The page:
Engineering Calculus Notes 177

Engineering Calculus Notes 177 - −→ f ( t ) = ( x ( t )...

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2.3. CALCULUS OF VECTOR-VALUED FUNCTIONS 165 Derivatives of Vector-Valued Functions When we think of a function −→ f : R R 3 as describing a moving point, it is natural to ask about its velocity, acceleration and so on. For this, we need to extend the notion of di±erentiation. We shall often use the Newtonian “dot” notation for the derivative of a vector-valued function interchangeably with “prime”. Defnition 2.3.13. The derivative of the function −→ f : R R 3 at an interior point t 0 of its domain is the limit ˙ −→ f ( t 0 ) = v f ( t 0 ) = d dt v v v v t = t 0 b −→ f B = lim h 0 1 h b −→ f ( t 0 + h ) −→ f ( t 0 ) B provided it exists. (If not, the function is not diFerentiable at t = t 0 .) Again, using Lemma 2.3.5 , we connect this with di±erentiation of the component functions: Remark 2.3.14. The vector-valued function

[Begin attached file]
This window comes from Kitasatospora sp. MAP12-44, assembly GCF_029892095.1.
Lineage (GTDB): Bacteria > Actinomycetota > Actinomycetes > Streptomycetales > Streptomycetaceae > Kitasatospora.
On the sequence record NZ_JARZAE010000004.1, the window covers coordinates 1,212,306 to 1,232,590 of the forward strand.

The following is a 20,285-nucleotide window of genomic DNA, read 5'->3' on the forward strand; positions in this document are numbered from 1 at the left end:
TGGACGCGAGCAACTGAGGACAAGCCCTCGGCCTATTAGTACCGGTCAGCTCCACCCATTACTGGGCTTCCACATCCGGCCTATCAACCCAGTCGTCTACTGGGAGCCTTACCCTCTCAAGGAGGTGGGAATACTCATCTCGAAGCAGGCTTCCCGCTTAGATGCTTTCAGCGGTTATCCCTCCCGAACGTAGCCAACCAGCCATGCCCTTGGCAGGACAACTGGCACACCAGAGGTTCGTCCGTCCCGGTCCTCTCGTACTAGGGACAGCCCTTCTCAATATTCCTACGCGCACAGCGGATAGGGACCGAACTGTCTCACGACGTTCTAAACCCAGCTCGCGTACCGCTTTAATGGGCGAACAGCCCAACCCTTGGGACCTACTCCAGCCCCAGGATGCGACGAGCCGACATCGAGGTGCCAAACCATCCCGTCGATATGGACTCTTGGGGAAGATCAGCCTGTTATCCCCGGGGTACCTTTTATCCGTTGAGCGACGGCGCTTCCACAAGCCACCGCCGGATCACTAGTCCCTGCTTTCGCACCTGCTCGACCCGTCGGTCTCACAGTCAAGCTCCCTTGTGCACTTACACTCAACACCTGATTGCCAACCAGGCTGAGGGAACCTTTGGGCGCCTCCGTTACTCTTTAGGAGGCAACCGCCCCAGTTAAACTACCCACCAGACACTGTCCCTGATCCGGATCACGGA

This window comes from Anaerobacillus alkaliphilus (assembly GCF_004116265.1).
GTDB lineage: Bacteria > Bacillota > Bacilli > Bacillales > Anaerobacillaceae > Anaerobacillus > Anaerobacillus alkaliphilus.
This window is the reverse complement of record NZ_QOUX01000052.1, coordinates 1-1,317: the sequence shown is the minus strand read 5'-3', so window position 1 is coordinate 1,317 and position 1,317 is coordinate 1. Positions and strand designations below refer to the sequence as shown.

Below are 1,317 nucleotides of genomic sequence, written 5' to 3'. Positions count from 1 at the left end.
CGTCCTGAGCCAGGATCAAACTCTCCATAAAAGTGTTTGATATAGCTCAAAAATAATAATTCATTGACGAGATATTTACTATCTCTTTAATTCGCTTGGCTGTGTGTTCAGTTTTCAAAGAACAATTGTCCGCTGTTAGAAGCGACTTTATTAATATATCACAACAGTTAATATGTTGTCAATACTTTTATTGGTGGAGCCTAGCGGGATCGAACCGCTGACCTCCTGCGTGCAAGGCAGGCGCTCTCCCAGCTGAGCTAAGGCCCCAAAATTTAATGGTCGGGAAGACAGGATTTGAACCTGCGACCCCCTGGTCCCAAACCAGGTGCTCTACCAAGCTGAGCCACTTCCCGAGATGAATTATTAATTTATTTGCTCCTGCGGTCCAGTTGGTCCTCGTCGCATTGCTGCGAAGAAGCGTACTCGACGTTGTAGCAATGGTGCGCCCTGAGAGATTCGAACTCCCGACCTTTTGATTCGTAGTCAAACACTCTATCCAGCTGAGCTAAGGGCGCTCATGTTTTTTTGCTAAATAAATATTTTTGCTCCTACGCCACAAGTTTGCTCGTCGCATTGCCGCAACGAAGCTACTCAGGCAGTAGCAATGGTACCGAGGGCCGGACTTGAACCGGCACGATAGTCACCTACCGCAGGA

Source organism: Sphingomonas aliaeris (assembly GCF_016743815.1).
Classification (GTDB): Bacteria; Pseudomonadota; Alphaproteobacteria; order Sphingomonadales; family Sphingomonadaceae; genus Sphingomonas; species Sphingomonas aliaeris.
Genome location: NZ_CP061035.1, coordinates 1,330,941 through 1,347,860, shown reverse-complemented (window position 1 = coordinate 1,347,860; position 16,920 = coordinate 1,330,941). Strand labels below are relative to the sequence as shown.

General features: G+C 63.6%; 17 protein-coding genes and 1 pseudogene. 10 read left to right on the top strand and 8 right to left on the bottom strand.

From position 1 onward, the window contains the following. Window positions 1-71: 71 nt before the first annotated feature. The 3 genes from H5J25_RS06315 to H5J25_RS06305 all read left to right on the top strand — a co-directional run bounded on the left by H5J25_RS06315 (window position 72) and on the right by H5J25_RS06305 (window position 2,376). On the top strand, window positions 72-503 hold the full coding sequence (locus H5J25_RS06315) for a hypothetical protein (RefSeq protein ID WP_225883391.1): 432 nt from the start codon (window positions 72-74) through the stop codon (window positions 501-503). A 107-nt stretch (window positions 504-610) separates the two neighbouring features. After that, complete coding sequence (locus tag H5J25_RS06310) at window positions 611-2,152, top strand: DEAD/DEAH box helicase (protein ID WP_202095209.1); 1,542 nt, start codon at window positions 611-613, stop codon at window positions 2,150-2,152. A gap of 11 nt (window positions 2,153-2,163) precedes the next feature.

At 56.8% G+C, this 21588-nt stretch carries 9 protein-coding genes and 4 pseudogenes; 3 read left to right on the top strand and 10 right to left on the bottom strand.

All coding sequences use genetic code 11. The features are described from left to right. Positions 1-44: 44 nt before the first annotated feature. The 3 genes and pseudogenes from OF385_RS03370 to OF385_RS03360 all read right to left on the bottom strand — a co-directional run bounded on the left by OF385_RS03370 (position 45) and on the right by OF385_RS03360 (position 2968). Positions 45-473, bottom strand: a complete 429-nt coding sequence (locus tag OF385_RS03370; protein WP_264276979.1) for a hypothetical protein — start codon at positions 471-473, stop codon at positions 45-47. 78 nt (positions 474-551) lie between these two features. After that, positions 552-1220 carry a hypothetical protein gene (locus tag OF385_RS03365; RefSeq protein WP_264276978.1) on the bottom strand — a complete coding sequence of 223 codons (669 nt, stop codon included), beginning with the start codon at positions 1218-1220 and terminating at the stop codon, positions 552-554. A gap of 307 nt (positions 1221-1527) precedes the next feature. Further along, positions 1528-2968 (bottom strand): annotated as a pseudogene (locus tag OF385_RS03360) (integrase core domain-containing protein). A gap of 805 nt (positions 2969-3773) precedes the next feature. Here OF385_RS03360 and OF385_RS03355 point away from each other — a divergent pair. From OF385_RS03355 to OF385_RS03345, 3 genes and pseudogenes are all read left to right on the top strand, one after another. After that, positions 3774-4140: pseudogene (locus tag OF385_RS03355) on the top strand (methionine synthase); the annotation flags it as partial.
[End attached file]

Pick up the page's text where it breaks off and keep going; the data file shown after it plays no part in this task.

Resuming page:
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Unformatted text preview: −→ f ( t ) = ( x ( t ) ,y ( t ) ,z ( t )) is diFerentiable at t = t precisely if all of its component functions are diFerentiable at t = t , and then v f ′ ( t ) = ( x ′ ( t ) ,y ′ ( t ) ,z ′ ( t )) . In particular, every diFerentiable vector-valued function is continuous. When −→ p ( t ) describes a moving point, then its derivative is referred to as the velocity of −→ p ( t ) −→ V ( t ) = ˙ −→ p ( t ) and the derivative of velocity is acceleration −→ a ( t ) = ˙ −→ V ( t ) = ¨ −→ p ( t ) . The magnitude of the velocity is the speed , sometimes denoted d s dt = b −→ V ( t ) b ....
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This note was uploaded on 10/20/2011 for the course MAC 2311 taught by Professor All during the Fall '08 term at University of Florida.

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